In the mid-1960s political developments at home and abroad drove the paper to the left. I.F. Stone, Bernard Fall and Jean Lacouture were among the first to expose the folly of the Vietnam War, and they did so at length in the pages of the Review. In its most militant and pugnacious phase in the late 1960s, the Review published several of Noam Chomsky's most magisterial essays, alongside articles by writers like Hayden and Kopkind, whose 1967 essay on Martin Luther King Jr. was accompanied by a drawing of a Molotov cocktail on the cover, which drew a firestorm of outrage and became the centerpiece of the neoconservative campaign against the Review.

After Vietnam, the Review jettisoned its radical sensibility and moved closer to the center. To a considerable extent, a tight circle of New York intellectuals, Ivy League stars, Nobel laureates and Oxbridge luminaries replaced Chomsky and his cohort. The paper still printed the work of dissidents, but they now tended to be dissidents from within the establishment. If Chomsky did much to shape the Review's identity in the 1960s, it was Silvers's close friend, the Oxford political theorist Isaiah Berlin, who helped to define the Review after Vietnam with his emphasis on liberalism, pluralism, individual liberty and the dangers of political extremism. (Vaclav Havel, to some extent, played that role in the 1990s.) "There was a very drastic shift," says Chomsky, whose work stopped appearing in the Review in 1975, and who insists today that writers who had "any connection with activist sectors of the peace movement" were "virtually eliminated, except for token participation." (Silvers declines to discuss Chomsky or his allegations: "I don't feel it's right for me," he says, "to get into a personal account of my relationship with any writer.")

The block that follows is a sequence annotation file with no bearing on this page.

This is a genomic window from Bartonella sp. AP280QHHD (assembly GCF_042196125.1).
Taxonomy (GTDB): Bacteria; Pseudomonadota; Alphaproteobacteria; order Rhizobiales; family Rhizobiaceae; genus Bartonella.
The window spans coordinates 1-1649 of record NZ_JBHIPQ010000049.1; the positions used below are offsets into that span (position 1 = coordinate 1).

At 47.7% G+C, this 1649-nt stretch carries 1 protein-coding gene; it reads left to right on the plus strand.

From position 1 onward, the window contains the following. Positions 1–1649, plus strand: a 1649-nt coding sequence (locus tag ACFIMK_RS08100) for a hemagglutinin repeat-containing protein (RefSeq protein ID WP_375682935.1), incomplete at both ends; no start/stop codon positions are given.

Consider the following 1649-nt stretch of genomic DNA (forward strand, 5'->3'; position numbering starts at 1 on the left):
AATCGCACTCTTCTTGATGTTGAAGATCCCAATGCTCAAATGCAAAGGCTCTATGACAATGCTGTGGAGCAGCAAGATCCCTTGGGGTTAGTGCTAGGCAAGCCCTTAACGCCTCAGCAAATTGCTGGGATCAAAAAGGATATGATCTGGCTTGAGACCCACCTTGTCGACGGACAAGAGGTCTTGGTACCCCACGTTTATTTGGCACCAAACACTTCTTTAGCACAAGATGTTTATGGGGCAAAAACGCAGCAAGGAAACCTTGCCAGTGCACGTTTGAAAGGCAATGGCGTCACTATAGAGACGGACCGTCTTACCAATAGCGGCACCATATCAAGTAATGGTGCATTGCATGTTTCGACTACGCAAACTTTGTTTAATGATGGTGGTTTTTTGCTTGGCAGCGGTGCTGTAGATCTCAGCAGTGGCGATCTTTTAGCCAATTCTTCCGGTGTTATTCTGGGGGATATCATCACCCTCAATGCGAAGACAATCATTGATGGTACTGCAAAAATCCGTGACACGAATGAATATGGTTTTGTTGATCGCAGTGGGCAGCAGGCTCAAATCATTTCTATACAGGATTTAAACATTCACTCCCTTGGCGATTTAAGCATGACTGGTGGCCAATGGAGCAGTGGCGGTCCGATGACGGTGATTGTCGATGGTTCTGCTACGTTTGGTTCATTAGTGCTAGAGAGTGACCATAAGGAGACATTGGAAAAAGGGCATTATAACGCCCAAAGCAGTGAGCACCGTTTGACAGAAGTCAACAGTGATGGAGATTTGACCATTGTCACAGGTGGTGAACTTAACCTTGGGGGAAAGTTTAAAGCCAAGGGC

Some left-leaning members of the Review family evince frustration with the paper's trajectory. Says Gore Vidal, "It's essentially bien-pensant on most matters." He produces a familiar litany of complaints about the Review: stodginess, Anglophilia, nonchalance toward younger contributors. Vidal has a long history with the Review, whose editors have routinely published his literary criticism but have rejected some of his most brilliant and acerbic political essays--including "The Holy Family" and "Pink Triangle and Yellow Star," the latter of which appeared in The Nation. "I am forbidden politics" at the Review, he professed in a 1991 letter to a friend, portions of which appear in Fred Kaplan's Gore Vidal: A Biography. The Review, Vidal wrote, "grows not only duller and duller, the fate of most papers, but the writers do not question the status quo and the examined life is too dangerous for their pages."

Perhaps. But the Review's political virtues should not go unnoticed. The paper was always hostile to neoconservatism: Silvers and Epstein never followed Norman Podhoretz, Hilton Kramer and other New York intellectuals into the Republican camp. Indeed, one of the most piquant surveys of the neoconservative throng was undertaken by Alfred Kazin in 1983--and published in The New York Review of Books. Down through the years, the Review has maintained its commitment to New Deal/Great Society liberalism and to civil liberties, racial equality and human rights.

  • Share
  • Decrease text size Increase text size

Before commenting, please read our Community Guidelines.